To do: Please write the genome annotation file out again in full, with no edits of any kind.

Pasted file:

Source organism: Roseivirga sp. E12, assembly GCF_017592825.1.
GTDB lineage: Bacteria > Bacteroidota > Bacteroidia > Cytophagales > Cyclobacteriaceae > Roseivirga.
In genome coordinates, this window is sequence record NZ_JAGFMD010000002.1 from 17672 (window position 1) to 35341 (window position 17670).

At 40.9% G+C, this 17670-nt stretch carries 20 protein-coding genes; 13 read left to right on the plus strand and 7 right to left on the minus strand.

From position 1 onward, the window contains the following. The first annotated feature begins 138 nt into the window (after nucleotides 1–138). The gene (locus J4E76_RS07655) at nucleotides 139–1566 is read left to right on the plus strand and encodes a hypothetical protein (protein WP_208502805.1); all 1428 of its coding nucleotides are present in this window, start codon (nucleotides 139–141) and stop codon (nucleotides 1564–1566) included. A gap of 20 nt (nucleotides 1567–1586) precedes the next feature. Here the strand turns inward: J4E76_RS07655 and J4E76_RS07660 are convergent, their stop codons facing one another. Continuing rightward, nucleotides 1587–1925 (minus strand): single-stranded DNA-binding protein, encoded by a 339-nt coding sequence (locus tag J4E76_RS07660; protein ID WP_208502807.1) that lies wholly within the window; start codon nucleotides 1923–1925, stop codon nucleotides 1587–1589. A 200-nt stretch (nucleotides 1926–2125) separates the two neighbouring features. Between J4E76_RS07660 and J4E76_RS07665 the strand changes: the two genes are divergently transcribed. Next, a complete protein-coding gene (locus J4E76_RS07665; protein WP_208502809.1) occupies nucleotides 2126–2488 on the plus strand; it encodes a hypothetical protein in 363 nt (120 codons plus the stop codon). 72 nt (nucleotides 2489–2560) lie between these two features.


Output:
Source organism: Roseivirga sp. E12, assembly GCF_017592825.1.
GTDB lineage: Bacteria > Bacteroidota > Bacteroidia > Cytophagales > Cyclobacteriaceae > Roseivirga.
In genome coordinates, this window is sequence record NZ_JAGFMD010000002.1 from 17672 (window position 1) to 35341 (window position 17670).

At 40.9% G+C, this 17670-nt stretch carries 20 protein-coding genes; 13 read left to right on the plus strand and 7 right to left on the minus strand.

From position 1 onward, the window contains the following. The first annotated feature begins 138 nt into the window (after nucleotides 1–138). The gene (locus J4E76_RS07655) at nucleotides 139–1566 is read left to right on the plus strand and encodes a hypothetical protein (protein WP_208502805.1); all 1428 of its coding nucleotides are present in this window, start codon (nucleotides 139–141) and stop codon (nucleotides 1564–1566) included. A gap of 20 nt (nucleotides 1567–1586) precedes the next feature. Here the strand turns inward: J4E76_RS07655 and J4E76_RS07660 are convergent, their stop codons facing one another. Continuing rightward, nucleotides 1587–1925 (minus strand): single-stranded DNA-binding protein, encoded by a 339-nt coding sequence (locus tag J4E76_RS07660; protein ID WP_208502807.1) that lies wholly within the window; start codon nucleotides 1923–1925, stop codon nucleotides 1587–1589. A 200-nt stretch (nucleotides 1926–2125) separates the two neighbouring features. Between J4E76_RS07660 and J4E76_RS07665 the strand changes: the two genes are divergently transcribed. Next, a complete protein-coding gene (locus J4E76_RS07665; protein WP_208502809.1) occupies nucleotides 2126–2488 on the plus strand; it encodes a hypothetical protein in 363 nt (120 codons plus the stop codon). 72 nt (nucleotides 2489–2560) lie between these two features.